• Co-design so they can effectively tailor policies to their context 


How to implement a wellbeing economy - Stage 5 - Evaluate policy impacts on wellbeing for learning, adaptation and success

5. Evaluate policy impacts on wellbeing for learning, adaptation and success 

Connect the dots and measure the impacts – from unexpected barriers to the the great successes and everything in between. 

The toolkit outlines: 

  • Wellbeing assessments (resources and case studies)
  • Identify best practice and lessons for improvement 

 

Access more detailed information about each stage

Download the complete toolkit:

Download toolkit

 

 

Support beyond the toolkit 

 

Networks that governments can join for peer support 

Wellbeing Economy Governments Partnership (WEGo)  

New Economy Network of Australia (NENA)  

Training courses in Australia  

Building a Wellbeing Economy Course 

 

 

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What are examples of wellbeing economies around the world? (Case studies)

 

The wellbeing economy toolkit outlines several case studies.

Below is a snapshot of how they represent the different stages of progressing a wellbeing economy: 

  • Establishing what matters (ACT and OECD)
  • Implementation (Wales and New Zealand)
  • Evaluation (Australian Social Bank Calculator)
  •  

    Establishing what matters

     

    Case study: The Australian Capital Territory’s Wellbeing Framework

    The Canberra Wellbeing Framework(2020) introduces 12 thematic areas or ‘domains’, developed through their community consultation process in 2019–20. The ACT Government uses the framework to inform government priorities, policies and investment decisions, including through Budget and Cabinet processes. The framework is the foundation of deeper structural change in the ACT Government, transforming decision making and measurement. for quality of life in the Australian Capital Territory?

     

    Case study: The OECD’s thought leadership 

    The OECD has played a pivotal role in helping countries craft their Wellbeing Vision. One of its major founding initiatives was a 2009 Report by the Commission on the Measurement of Economic Performance and Social Progress, led by Jean-Paul Fitoussi and Nobel laureates Joseph Stiglitz and Amartya Sen, and commissioned by the former French president, Nicholas Sarkozy. It recommended the development of wellbeing and sustainability indicators to guide policy, making 12 recommendations for measuring economic and social performance, including the need for multiple indicators or a ‘dashboard’ approach to measuring wellbeing. More recently, the OECD has developed a guide to crafting a Wellbeing Vision framework. The guide is built around three components: current wellbeing, inequalities in wellbeing outcomes and resources for future wellbeing.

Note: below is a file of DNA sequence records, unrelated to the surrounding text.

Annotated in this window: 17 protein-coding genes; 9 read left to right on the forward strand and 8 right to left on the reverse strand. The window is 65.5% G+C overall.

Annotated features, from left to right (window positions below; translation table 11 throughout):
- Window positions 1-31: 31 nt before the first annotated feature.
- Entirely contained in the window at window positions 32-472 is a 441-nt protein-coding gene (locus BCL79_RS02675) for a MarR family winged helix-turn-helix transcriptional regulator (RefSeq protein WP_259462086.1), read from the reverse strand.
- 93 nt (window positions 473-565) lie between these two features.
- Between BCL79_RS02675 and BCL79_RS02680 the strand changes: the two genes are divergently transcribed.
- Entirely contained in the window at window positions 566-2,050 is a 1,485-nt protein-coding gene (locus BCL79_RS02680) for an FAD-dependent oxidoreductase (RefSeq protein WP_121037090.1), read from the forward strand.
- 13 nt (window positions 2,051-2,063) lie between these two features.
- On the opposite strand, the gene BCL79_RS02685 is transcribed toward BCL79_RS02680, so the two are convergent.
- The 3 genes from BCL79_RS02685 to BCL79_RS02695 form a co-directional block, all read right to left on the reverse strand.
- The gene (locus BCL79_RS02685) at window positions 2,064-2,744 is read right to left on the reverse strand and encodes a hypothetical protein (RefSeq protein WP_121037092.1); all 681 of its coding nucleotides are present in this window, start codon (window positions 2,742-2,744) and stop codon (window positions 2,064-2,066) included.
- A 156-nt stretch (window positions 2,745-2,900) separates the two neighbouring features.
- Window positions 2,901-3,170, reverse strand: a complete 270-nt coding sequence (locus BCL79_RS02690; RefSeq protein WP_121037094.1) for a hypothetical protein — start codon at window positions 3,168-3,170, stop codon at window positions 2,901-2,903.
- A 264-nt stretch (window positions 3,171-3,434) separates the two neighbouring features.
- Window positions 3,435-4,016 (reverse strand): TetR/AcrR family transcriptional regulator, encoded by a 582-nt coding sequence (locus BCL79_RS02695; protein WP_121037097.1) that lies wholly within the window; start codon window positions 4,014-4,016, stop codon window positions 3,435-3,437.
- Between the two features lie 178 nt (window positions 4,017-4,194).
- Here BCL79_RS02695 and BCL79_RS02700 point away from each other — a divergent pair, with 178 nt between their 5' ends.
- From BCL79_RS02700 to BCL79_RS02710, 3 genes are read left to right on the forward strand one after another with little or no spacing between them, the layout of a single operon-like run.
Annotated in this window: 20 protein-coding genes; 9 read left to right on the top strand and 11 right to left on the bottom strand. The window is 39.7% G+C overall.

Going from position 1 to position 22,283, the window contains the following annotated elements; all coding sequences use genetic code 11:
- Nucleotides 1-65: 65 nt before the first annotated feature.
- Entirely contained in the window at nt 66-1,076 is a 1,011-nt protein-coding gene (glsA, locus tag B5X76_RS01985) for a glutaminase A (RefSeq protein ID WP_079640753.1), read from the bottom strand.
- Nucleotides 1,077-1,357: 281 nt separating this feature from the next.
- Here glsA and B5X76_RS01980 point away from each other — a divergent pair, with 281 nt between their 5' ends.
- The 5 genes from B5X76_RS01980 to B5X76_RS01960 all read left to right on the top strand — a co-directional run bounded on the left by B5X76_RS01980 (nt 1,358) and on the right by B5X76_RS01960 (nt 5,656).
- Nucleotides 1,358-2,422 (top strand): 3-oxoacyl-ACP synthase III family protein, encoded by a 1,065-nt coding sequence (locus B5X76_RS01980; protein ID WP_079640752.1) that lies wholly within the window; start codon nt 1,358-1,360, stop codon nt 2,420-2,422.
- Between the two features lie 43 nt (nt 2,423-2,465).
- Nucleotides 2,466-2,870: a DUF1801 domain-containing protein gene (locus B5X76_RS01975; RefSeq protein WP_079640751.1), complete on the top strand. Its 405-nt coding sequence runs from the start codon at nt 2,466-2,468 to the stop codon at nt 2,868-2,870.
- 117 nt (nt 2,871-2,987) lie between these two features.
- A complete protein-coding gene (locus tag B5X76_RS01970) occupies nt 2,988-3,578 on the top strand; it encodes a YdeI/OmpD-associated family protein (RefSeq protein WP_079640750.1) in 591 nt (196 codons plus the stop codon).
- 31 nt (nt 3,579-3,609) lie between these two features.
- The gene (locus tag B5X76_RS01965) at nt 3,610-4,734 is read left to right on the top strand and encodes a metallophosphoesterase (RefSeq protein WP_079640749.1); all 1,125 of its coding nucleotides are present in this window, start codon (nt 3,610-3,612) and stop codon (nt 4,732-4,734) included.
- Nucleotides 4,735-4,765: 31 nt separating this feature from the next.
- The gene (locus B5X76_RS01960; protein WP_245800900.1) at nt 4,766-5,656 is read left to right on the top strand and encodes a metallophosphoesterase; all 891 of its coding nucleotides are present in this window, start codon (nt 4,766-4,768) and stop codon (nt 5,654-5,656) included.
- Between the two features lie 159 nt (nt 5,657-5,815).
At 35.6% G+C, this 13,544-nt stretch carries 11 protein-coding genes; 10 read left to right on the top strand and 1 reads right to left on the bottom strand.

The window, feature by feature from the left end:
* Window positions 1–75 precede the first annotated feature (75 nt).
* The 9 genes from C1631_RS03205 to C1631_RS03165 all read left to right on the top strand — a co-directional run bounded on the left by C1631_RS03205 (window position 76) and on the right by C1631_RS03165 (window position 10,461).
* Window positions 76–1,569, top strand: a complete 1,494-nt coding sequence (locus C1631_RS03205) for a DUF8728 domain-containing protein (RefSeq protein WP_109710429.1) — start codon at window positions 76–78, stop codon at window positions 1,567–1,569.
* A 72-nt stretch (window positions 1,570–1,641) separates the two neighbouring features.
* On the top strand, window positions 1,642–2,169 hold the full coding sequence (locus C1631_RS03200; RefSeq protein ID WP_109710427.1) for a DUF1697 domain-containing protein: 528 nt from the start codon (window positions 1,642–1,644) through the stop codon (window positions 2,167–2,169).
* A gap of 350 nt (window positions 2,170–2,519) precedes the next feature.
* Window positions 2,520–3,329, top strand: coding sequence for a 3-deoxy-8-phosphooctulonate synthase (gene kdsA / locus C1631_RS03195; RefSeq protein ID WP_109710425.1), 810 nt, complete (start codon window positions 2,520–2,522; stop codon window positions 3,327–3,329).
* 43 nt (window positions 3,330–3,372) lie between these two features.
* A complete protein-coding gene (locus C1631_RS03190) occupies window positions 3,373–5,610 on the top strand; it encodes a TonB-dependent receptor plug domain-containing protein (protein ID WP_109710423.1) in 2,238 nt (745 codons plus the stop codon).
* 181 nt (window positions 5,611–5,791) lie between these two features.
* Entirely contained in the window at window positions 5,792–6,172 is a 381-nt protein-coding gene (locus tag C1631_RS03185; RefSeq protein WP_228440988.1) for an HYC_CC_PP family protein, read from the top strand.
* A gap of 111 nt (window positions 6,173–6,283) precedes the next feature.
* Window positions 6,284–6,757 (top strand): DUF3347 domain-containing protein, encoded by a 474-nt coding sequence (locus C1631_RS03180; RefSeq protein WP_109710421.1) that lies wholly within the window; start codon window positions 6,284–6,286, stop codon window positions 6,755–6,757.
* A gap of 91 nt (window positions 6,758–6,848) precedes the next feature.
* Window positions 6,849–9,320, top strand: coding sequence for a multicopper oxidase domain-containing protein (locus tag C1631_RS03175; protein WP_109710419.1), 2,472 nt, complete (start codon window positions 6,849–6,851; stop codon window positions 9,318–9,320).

Implementation

     

    Case study: Wales’ Well-being of Future Generations Act 

    The Well-being of Future Generations Act was adopted in 2015 and is the result of a long process of working to integrate a sustainable development approach into Welsh policymaking, including the process of public consultation, ‘The Wales We Want’, outlined above. The Act embeds structural changes in government decision making by requiring all public bodies to comply with seven wellbeing goals and five ways of working whilst carrying out their duties. It also establishes an independent Future Generations Commissioner to hold government to account on action and sets a range of national wellbeing indicators to be reported against regularly. This legislative tool reflects a whole-of-government commitment to deeper structural change and embeds a wellbeing agenda within every process and decision of all bodies and organisations in the country. It is useful to governments in progressing a wellbeing approach by providing an example of both a cultural and practical shift in government and society, bringing all sectors together through a cohesive framework. 

     

    Case study: New Zealand’s  Wellbeing Budget

    The Wellbeing Budget was introduced in May 2019 and firmly grounds the wellbeing agenda in the resource allocation and budgeting process. While relatively recent, the Wellbeing Budget builds upon many years of prior work within the Treasury to develop the Living Standards Framework that underpins it. All budget proposals must be assessed on the difference they would make across a range of economic, social, environmental and cultural considerations. This assessment is assisted by a new cost-benefit analysis tool (CBAx), which allows public-sector agencies to calculate the value and impact of wellbeing policies. This process is now enshrined in the Public Finance (Wellbeing) Amendment Act 2020, which requires all future governments to report annually on wellbeing objectives in the Budget, and requires the Treasury to report periodically on the state of wellbeing in their Wellbeing Reports. Additionally, the Local Government (Community Well-being) Amendment Act 2019 places responsibility upon local governments to determine whether activities in their communities promote the social, economic, environmental and cultural wellbeing of the community. Their coordination of the public service response to local wellbeing needs means that the broader wellbeing objectives can be experienced in practice.

     

     

    Evaluation

     

    Australian Social Value Bank Calculator 

    The Australian Social Value Bank is a bank of social values and a value calculator that can be used by any group, organisation or professional to demonstrate social impact. The Bank contains data on 63 different social values related to all aspects of Australian life, derived from Australian datasets using a wellbeing valuation approach. Wellbeing valuation calculates both primary benefits to individuals and secondary benefits to others (including cost savings to governments via reduced welfare payments, for example).

     

     

    More case studies

     

    See further case studies and policy applications in our wellbeing economy toolkit:

    Download toolkit